Collection efficiency of MFIs likely to drop to 75-80% in May, from 90-95% in March, creating asset quality pressures
Imaging: Ajay Mohanty
The second wave of the pandemic and the subsequent curbs imposed by the authorities to stop the spread of the virus has had a negative impact on the collection efficiency of microfinance lenders and this, in turn, will result in a deterioration in the asset quality of such lenders.
According to rating agency Crisil, the 30 day-plus delinquency bucket or 30-plus portfolio at risk (PAR) in this segment may rise to 14-16 per cent this month from 6-7 per cent in March. Post demonetisation, in March 2017, this number had reached a peak of 11.7 per cent.
Collection efficiency of micro-finance institutions is expected to drop to 75-80 per cent in May, from 90-95 per cent in March. This is likely to create asset quality pressures as, unlike the last time when there was a blanket moratorium on repayments for six months, the Reserve Bank of India has not come out with any such dispensation this time, despite their cash flows being impacted.
“But unlike last fiscal, when loan moratorium helped keep delinquency increases at bay, more MFIs are likely to opt for permitting restructuring under the RBIs resolution framework 2.0 announced last month, and continue with higher provisioning”, said Crisil.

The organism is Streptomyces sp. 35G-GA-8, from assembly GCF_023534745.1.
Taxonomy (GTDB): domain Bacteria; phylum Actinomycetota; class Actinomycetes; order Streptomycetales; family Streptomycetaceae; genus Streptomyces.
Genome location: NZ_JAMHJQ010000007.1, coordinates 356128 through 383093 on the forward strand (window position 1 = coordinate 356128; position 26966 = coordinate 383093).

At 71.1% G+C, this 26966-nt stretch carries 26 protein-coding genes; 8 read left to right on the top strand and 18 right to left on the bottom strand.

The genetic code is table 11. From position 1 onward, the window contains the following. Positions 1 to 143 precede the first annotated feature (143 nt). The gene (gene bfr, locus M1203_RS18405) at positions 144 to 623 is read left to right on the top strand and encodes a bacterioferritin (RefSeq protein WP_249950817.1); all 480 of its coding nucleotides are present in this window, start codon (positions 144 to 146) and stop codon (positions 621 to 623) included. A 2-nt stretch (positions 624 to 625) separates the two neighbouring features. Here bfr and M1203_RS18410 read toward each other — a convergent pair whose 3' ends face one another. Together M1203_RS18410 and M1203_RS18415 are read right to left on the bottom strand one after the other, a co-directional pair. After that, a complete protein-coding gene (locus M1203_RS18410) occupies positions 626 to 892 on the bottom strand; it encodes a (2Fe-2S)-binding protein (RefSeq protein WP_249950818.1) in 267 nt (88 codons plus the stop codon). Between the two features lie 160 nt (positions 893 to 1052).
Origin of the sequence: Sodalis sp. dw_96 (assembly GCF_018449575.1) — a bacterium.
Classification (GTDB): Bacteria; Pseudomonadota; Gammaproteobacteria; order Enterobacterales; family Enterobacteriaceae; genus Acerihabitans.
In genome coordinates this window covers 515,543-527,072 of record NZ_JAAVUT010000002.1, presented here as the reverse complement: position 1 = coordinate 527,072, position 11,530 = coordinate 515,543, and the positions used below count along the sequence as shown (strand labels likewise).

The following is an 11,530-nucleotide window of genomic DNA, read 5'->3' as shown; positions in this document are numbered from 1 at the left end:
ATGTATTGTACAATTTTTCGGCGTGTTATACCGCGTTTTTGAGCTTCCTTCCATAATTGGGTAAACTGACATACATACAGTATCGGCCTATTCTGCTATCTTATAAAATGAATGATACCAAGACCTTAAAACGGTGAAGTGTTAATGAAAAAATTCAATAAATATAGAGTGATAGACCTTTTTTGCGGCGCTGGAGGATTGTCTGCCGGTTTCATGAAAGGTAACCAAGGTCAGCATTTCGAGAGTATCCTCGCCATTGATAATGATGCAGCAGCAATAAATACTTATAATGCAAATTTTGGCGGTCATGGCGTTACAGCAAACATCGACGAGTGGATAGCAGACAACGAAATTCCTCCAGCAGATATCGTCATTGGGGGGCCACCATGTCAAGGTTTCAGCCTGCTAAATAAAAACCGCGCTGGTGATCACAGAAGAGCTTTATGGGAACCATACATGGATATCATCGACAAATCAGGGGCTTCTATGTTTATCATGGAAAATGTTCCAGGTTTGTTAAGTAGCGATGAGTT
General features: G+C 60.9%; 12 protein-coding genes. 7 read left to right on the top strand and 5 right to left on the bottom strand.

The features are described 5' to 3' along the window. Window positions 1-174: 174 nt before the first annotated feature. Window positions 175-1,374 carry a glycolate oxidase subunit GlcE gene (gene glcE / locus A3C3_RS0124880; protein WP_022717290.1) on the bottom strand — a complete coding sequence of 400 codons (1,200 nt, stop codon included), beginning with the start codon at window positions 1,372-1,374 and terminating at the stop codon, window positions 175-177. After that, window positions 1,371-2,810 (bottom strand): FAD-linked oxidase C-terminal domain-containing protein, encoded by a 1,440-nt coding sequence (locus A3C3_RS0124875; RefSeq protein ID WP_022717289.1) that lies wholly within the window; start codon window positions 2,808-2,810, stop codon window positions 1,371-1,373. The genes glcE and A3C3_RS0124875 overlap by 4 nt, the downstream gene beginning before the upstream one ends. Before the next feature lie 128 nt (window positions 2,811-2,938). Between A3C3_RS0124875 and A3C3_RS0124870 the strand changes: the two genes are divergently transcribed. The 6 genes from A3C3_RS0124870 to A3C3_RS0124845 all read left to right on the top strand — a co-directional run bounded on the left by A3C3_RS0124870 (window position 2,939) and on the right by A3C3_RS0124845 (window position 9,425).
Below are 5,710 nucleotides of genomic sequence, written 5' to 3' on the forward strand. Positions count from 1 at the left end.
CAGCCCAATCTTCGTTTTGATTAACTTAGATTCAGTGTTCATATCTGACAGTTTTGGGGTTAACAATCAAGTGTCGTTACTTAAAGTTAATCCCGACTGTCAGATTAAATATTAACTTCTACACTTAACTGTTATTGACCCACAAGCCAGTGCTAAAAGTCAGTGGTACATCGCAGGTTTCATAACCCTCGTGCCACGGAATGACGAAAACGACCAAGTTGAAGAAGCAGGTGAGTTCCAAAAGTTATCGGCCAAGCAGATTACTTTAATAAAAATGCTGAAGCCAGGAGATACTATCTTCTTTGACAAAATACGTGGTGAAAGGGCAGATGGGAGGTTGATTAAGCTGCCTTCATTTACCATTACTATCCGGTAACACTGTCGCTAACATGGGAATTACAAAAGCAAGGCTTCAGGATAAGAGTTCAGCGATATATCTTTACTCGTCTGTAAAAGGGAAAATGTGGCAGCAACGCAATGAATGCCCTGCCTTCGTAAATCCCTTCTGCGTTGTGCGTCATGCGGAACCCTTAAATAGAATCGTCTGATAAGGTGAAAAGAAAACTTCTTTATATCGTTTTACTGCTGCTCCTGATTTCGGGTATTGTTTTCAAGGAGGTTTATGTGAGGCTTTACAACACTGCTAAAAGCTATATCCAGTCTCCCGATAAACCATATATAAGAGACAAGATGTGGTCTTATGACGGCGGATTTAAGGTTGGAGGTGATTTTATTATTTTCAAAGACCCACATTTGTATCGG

The rating agency expects this sector will resort to more restructuring of loans this time than what they had done in the last fiscal year (FY21) to support their borrowers so that their accounts do not slip into non-performing assets (NPA). “As a result, the demand under restructuring 2.0 could be in high-single digits compared to 1-2 per cent seen during restructuring 1.0 for the overall sector,” the rating agency said.
“Yet, the risk of protracted delinquencies eventually leading to credit costs staying elevated, remains. For one, borrowers’ track record of repayment ability is yet to be established for already restructured portfolios. Two, the lack of prudence is also a possibility”, said the report noted.
The microfinance lenders have created provisions against loans turning sour, especially special Covid-19 provision in Q4FY21, equivalent to 3-5 per cent of their asset under management (AUM) as of March 2021. However, given the situation now, as delinquencies and restructuring is likely to rise significantly, higher-than-normal provisioning is warranted even in the H1FY22 to absorb the shocks. Microfinance lenders with ample liquidity, lower leverage, or those backed by strong parentage, will be better placed to withstand the current situation.
According to the rating agency, large MFIs rated by them, who by virtue of a strong parentage have access to capital or are sitting on a comfortable capital position already, with earing at about 3-3.5 times, will manage to mitigate the stress arising from the second wave of the pandemic. The large MFIs are also sitting on ample liquidity, which will be enough to see them through debt repayments imminent in the next two months, despite nil collections, as they have preserved cash due to low disbursements.
However, it is the smaller MFIs, which need to be watched, as access to liquidity will be crucial in their recovery process.